NATION

Kurusiga: Rights comes with responsibilities

Board adamant that proposed village bylaws protects women and children   Your rights comes with responsibilities, says Apakuki Kurusiga. The iTaukei Affairs Board deputy chief executive officer made the comment
24 Jan 2017 12:00
Kurusiga: Rights comes with responsibilities
Itaukei Affairs Trust Board chief executive officer, Apakuki Kurusiga at the Roko Tui Meeting in Nadave, Tailevu yesterday. Photo: Arieta Vakasukawaqa

Board adamant that proposed village bylaws protects women

and children

 

Your rights comes with responsibilities, says Apakuki Kurusiga.

The iTaukei Affairs Board deputy chief executive officer made the comment during the first meeting yesterday for all Roko Tuis from the 14 provinces at the Centre for Appropriate Training and Development in Nadave, Tailevu.

He was also responding to concerns raised that women’s rights were not protected in the proposed village by-laws.

Mr Kurusiga criticised certain NGOs and women’s rights movement for shooting off their mouths about their rights.

“They should know that their rights come with responsibilities and it is important that they don’t abuse them,” he said.

“Everyone has responsibilities in their societies.”

Echoing similar sentiments the Deputy Secretary for iTaukei Affairs, Saimoni Waibuta, said most of the NGOs saw the propose village by-laws from a wrong perspective.

“The proposed laws are aimed to protect women and children,” Mr Waibuta said.

“Most of these women’s rights movement are speaking as individuals and they should keep in mind that iTaukei people are associated with communal living.

“The proposed village by-laws captures the rights of women and children.”

He said every society had rules that people should abide by.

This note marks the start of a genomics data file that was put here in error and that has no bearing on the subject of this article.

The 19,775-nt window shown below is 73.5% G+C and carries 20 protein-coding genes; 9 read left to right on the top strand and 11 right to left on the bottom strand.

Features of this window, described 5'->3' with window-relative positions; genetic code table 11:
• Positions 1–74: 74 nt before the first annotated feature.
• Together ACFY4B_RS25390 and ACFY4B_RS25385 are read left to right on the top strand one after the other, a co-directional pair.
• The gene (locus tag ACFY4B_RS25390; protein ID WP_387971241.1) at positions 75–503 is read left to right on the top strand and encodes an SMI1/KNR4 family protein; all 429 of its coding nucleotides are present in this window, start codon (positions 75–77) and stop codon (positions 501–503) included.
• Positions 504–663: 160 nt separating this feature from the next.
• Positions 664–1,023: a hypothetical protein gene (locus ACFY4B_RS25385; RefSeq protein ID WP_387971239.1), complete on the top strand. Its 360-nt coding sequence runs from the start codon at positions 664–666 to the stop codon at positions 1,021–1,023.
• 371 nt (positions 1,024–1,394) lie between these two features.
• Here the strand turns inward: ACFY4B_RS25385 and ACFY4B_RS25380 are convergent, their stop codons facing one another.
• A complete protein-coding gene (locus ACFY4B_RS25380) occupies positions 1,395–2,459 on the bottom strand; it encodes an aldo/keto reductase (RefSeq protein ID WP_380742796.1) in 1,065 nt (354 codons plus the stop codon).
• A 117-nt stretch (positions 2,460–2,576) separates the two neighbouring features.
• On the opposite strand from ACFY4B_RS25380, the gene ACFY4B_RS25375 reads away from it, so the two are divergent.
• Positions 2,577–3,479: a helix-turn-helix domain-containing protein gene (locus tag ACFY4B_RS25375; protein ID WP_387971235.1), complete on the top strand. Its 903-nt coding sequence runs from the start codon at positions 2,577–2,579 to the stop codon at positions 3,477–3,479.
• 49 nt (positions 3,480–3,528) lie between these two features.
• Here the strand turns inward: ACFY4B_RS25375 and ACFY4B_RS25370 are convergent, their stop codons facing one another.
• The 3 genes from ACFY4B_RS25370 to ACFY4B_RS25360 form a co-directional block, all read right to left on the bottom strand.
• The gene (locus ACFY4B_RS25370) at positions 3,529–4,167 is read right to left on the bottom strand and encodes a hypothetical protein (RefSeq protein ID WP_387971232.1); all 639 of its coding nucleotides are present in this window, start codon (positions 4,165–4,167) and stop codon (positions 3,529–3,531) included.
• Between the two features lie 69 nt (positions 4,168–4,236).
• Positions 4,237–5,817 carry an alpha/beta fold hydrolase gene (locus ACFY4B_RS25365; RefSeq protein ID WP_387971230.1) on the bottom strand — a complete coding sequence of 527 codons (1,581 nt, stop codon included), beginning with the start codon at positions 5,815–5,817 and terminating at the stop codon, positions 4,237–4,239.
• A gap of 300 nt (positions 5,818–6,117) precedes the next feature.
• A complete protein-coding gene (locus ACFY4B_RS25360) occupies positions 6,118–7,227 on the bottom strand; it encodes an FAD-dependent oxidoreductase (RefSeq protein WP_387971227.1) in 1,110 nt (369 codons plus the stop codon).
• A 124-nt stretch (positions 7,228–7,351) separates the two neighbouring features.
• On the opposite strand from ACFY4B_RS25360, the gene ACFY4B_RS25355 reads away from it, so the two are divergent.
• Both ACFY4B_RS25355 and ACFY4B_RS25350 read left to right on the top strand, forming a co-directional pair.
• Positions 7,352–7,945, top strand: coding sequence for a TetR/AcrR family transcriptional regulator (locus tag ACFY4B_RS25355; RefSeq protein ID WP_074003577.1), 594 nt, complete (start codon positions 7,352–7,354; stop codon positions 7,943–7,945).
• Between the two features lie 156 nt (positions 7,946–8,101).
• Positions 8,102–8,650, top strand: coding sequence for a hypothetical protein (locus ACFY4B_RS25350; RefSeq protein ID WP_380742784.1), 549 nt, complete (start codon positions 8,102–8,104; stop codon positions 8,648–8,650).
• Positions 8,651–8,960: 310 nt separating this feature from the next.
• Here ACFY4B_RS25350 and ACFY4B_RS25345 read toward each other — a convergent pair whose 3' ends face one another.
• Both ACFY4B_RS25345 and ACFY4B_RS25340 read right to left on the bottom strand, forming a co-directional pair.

“Like every woman in an iTaukei setting, they should not wear pants or revealing clothes. That doesn’t mean that their rights are taken away,” he said.

“Even in some cultures and also for the iTaukei women aren’t allowed to wear short pants in front of their brothers. This is respect and it doesn’t mean the rights of women are ignored.”

He said the care and interest of iTaukei women and children were also protected in the village bylaws.

“The laws are also aimed to protect the traditional iTaukei communities and its culture,” Mr Waibuta said.

“Children’s rights are being misinterpreted in iTaukei villages around the country, which led to iTaukei children disrespecting their elders.

“In our society today, when teachers are speaking in class, the children, without asking for permission, they will just walk out of their classrooms.”

He said parents were now scared to discipline their children thinking if they do, they would be taken to court.

“These rights revolve around the right to proper education, right to living a better life and other rights that revolve around that perspective,” he said.

“Parents have the right to discipline their children and this is their responsibility.”

Mr Waibuta said this was one of the challenges faced by the iTaukei Affairs.

He said issues had been brought forward to the ministry for the implementing of corporal punishment in villages because it was viewed to be best way to discipline people.

He believed it was time that laws were implemented in iTaukei villages to maintain order adding that most people living in iTaukei villages had disrespected the laws of that particular village.

The meeting ends on Friday.

Edited by Naisa Koroi

Feedback:  arieta.vakasukawaqa@fijisun.com.fj



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